Unsavory account of the suffering of Sharon Tate’s family in the aftermath of her murder and her mother Doris' and sister Patti's subsequent rise to national prominence as advocates of victims' rights.

It would be impossible not to feel sympathy for the Tate family following the horrifying events of 1969. After witnessing the murders of three of her friends, Tate, who was eight months pregnant at the time of her death, was hanged and fatally stabbed. Unfortunately, this book by Statman and Brie Tate, Sharon’s niece, is luridly exploitative and shrilly self-righteous. It may be unfair to ascribe less-than-saintly motives to any member of the Tate family, who arguably have the right to tell (and sell) their story in any way they choose, but it’s difficult to imagine what noble purpose is served by lingering over Sharon's dying words or the exact dimensions of her stab wounds. The authors would likely argue that emphasizing the killers' savagery is crucial to securing the public's opposition to their release. Throughout the book, Statman and Tate shift perspectives and time so much that readers will become disoriented. Furthermore, the prose is overly cliché-ridden—e.g., Sharon's eyes “twinkle with the faith of her dreams”; her parents were both “as set in their ways as a grape stain to white pants and equally as stubborn”; “their love was as preserved and age-worn as a pressed rose hidden in a Bible”; cancer is “a thief in the night.” Indeed, many sentences read like bad translations: “My inflamed opinion may have a biased tone, but the hippie trend is not my favorite culture.” The authors' most laudable goal is to pay tribute to Sharon's mother, Doris. Though some readers will disagree with her politics, she was also an admirably determined person who channeled her grief and rage into decades of service to others. Horrifies more often than it enlightens. Not recommended.  


Pub Date: March 1, 2012

ISBN: 978-0-06-200804-6

Page Count: 384

Publisher: It Books/HarperCollins

Review Posted Online: Jan. 29, 2012

Kirkus Reviews Issue: March 1, 2012


The author's youthfulness helps to assure the inevitable comparison with the Anne Frank diary although over and above the...

Elie Wiesel spent his early years in a small Transylvanian town as one of four children. 

He was the only one of the family to survive what Francois Maurois, in his introduction, calls the "human holocaust" of the persecution of the Jews, which began with the restrictions, the singularization of the yellow star, the enclosure within the ghetto, and went on to the mass deportations to the ovens of Auschwitz and Buchenwald. There are unforgettable and horrifying scenes here in this spare and sombre memoir of this experience of the hanging of a child, of his first farewell with his father who leaves him an inheritance of a knife and a spoon, and of his last goodbye at Buchenwald his father's corpse is already cold let alone the long months of survival under unconscionable conditions.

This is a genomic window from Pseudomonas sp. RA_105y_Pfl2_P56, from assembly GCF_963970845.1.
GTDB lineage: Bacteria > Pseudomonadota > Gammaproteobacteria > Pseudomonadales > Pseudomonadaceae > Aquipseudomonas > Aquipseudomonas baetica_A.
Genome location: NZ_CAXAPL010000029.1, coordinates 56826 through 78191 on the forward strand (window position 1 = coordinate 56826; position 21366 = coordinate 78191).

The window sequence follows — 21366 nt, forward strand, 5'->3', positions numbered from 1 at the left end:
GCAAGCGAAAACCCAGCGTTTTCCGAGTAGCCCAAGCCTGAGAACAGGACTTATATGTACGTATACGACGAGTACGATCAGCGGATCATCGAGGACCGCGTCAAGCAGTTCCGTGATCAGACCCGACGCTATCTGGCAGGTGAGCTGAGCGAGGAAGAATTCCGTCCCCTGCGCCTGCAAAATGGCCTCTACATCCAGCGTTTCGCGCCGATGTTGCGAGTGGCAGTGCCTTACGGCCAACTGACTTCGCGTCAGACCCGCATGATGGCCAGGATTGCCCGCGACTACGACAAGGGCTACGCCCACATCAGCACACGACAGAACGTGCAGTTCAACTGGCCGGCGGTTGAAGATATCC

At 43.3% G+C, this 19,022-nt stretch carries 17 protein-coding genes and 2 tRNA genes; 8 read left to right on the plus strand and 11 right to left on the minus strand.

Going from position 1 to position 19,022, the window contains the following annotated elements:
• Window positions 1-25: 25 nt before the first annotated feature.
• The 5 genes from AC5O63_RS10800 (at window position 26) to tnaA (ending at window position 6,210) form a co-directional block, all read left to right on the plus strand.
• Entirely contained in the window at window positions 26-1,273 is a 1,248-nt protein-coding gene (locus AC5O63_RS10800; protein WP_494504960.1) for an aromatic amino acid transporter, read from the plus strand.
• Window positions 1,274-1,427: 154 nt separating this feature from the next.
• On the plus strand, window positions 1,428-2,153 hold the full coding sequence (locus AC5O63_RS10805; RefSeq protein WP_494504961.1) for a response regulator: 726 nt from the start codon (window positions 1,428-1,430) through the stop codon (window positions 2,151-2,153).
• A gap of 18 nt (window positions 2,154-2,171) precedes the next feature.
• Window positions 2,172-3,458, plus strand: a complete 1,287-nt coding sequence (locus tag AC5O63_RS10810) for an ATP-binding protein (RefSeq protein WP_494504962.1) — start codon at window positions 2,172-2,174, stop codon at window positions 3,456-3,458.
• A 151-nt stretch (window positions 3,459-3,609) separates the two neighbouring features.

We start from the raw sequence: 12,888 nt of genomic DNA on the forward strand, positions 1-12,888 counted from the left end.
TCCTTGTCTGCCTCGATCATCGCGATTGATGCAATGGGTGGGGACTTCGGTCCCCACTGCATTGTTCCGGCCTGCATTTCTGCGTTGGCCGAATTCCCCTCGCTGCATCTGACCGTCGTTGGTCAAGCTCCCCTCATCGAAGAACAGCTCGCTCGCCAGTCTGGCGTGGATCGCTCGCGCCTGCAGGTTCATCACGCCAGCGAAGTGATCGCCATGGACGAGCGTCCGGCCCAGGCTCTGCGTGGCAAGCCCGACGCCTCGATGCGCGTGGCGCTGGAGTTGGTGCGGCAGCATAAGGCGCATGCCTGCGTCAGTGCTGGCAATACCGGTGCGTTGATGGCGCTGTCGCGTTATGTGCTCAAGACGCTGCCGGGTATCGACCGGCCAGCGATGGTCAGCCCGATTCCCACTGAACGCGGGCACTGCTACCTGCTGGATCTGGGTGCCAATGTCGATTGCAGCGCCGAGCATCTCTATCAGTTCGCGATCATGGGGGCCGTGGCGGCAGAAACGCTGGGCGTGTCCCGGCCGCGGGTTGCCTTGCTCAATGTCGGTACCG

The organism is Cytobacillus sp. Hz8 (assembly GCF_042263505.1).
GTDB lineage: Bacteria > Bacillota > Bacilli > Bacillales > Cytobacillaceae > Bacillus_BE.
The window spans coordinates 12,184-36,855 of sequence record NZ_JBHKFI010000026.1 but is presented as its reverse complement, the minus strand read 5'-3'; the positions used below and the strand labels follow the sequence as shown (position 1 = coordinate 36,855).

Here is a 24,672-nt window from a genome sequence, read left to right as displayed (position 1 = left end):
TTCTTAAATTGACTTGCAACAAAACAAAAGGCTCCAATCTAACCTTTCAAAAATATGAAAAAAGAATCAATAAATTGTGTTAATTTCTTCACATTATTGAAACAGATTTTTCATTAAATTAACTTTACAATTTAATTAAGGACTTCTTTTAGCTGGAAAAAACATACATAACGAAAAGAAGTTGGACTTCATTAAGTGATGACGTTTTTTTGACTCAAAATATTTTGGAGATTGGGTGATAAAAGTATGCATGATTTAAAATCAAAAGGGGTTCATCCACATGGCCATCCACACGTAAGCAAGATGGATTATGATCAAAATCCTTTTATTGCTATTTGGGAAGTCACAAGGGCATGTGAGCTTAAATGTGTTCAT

The author's youthfulness helps to assure the inevitable comparison with the Anne Frank diary although over and above the sphere of suffering shared, and in this case extended to the death march itself, there is no spiritual or emotional legacy here to offset any reader reluctance.

Pub Date: Jan. 16, 2006

ISBN: 0374500010

Page Count: 120

Publisher: Hill & Wang

Review Posted Online: Oct. 7, 2011

Kirkus Reviews Issue: Jan. 15, 2006



Well-told and admonitory.

Young-rags-to-mature-riches memoir by broker and motivational speaker Gardner.

Born and raised in the Milwaukee ghetto, the author pulled himself up from considerable disadvantage. He was fatherless, and his adored mother wasn’t always around; once, as a child, he spied her at a family funeral accompanied by a prison guard. When beautiful, evanescent Moms was there, Chris also had to deal with Freddie “I ain’t your goddamn daddy!” Triplett, one of the meanest stepfathers in recent literature. Chris did “the dozens” with the homies, boosted a bit and in the course of youthful adventure was raped. His heroes were Miles Davis, James Brown and Muhammad Ali. Meanwhile, at the behest of Moms, he developed a fondness for reading. He joined the Navy and became a medic (preparing badass Marines for proctology), and a proficient lab technician. Moving up in San Francisco, married and then divorced, he sold medical supplies. He was recruited as a trainee at Dean Witter just around the time he became a homeless single father. All his belongings in a shopping cart, Gardner sometimes slept with his young son at the office (apparently undiscovered by the night cleaning crew). The two also frequently bedded down in a public restroom. After Gardner’s talents were finally appreciated by the firm of Bear Stearns, his American Dream became real. He got the cool duds, hot car and fine ladies so coveted from afar back in the day. He even had a meeting with Nelson Mandela. Through it all, he remained a prideful parent. His own no-daddy blues are gone now.

Well-told and admonitory.

Pub Date: June 1, 2006

ISBN: 0-06-074486-3

Page Count: 320

Publisher: Amistad/HarperCollins

Review Posted Online: May 19, 2010

Kirkus Reviews Issue: March 15, 2006

Close Quickview